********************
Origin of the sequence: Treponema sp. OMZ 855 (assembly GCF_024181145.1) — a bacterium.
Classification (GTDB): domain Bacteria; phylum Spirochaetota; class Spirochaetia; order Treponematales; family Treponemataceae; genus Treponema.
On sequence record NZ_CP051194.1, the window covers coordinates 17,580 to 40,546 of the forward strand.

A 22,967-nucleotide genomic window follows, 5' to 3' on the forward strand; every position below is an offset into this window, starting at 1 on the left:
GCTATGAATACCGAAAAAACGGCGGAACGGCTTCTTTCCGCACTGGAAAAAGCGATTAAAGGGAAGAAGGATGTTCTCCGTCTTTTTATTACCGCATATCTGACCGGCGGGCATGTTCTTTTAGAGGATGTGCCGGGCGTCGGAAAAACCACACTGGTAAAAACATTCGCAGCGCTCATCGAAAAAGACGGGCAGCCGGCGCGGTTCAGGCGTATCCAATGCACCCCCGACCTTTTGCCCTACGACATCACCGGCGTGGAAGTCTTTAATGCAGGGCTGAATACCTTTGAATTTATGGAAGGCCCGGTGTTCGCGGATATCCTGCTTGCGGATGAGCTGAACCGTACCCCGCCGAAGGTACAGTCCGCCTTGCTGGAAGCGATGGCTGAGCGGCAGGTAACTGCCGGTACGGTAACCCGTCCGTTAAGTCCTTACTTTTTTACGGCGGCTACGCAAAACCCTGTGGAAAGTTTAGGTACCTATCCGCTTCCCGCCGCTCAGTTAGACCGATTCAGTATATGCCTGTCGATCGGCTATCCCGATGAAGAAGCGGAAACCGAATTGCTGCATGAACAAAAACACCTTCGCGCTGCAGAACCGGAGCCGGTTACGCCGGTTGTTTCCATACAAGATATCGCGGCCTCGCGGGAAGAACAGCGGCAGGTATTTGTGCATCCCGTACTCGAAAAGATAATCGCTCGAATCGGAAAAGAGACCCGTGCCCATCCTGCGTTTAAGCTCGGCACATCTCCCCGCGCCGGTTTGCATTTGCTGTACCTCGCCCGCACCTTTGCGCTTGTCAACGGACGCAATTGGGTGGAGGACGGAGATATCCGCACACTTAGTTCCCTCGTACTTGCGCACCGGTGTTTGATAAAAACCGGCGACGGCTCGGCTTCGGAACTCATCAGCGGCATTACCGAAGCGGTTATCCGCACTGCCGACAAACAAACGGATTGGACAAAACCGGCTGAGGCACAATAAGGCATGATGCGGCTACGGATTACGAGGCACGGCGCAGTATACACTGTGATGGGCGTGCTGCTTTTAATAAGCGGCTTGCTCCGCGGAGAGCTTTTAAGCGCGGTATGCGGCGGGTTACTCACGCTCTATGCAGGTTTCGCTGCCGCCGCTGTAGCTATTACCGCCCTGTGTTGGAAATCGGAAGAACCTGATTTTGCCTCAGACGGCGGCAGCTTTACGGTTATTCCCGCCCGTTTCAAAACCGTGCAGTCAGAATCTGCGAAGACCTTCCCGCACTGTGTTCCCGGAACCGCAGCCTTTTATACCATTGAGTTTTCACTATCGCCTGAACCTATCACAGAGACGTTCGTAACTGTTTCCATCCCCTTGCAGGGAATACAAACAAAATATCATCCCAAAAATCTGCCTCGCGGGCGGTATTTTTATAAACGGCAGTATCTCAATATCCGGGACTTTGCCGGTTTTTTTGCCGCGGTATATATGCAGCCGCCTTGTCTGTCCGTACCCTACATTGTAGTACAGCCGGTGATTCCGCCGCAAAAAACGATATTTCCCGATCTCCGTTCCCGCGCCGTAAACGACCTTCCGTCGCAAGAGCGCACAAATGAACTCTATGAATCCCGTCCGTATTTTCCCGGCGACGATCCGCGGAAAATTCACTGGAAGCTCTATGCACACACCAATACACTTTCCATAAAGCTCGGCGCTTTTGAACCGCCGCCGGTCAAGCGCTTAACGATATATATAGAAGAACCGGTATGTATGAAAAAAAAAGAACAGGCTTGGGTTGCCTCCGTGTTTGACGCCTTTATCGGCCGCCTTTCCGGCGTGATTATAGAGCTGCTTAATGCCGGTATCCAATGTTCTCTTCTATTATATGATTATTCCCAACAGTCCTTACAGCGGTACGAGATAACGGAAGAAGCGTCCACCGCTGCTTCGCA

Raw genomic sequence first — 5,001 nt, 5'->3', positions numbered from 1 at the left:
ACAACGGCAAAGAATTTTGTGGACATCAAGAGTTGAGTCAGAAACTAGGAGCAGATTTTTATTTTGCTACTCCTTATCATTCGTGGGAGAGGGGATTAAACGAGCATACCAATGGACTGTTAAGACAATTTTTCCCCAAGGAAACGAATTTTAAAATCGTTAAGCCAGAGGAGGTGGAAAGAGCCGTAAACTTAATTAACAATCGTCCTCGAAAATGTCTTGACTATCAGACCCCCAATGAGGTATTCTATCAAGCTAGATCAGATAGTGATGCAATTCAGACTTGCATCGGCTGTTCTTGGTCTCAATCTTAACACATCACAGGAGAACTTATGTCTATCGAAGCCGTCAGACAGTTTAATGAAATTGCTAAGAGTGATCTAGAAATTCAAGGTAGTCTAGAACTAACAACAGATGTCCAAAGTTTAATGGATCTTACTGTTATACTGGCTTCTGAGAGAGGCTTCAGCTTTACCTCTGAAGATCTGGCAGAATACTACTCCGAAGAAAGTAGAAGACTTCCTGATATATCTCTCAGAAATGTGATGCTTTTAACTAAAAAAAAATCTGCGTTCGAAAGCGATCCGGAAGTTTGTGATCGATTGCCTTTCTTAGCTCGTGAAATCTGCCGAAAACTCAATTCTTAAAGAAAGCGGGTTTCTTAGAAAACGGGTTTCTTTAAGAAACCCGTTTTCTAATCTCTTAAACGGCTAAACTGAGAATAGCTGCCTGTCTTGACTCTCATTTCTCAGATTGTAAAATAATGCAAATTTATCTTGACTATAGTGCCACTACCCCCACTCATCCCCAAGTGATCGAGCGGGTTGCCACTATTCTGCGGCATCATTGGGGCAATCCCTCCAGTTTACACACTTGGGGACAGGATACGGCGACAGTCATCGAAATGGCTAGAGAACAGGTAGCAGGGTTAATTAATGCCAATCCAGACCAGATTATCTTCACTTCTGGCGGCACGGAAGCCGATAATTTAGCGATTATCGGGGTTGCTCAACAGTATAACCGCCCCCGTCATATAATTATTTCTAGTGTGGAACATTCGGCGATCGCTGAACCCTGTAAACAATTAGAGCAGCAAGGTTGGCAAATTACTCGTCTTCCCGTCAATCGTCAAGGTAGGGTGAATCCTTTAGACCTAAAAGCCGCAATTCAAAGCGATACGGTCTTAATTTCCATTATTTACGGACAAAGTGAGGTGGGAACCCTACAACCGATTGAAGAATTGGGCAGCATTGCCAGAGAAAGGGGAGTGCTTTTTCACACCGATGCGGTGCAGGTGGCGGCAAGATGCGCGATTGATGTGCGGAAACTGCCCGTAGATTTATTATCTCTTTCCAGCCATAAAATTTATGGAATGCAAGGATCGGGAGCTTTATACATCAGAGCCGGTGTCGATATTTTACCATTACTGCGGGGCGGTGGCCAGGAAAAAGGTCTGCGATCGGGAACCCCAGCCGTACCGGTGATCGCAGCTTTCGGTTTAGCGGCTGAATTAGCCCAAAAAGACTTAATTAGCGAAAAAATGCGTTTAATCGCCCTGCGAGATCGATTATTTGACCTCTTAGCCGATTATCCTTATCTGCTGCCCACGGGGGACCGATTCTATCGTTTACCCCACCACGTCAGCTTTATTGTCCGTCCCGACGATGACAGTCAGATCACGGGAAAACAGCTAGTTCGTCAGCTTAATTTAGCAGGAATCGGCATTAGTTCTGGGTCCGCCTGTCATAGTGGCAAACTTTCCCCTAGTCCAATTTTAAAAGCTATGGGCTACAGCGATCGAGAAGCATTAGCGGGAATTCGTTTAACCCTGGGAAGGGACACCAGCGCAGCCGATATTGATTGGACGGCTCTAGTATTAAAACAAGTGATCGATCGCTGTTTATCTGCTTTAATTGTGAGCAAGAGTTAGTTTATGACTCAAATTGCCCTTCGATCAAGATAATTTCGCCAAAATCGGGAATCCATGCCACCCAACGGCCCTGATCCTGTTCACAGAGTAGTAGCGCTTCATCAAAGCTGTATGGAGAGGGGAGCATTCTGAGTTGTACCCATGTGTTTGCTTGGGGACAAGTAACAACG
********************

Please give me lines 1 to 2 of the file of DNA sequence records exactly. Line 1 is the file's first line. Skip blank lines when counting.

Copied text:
Origin of the sequence: Treponema sp. OMZ 855 (assembly GCF_024181145.1) — a bacterium.
Classification (GTDB): domain Bacteria; phylum Spirochaetota; class Spirochaetia; order Treponematales; family Treponemataceae; genus Treponema.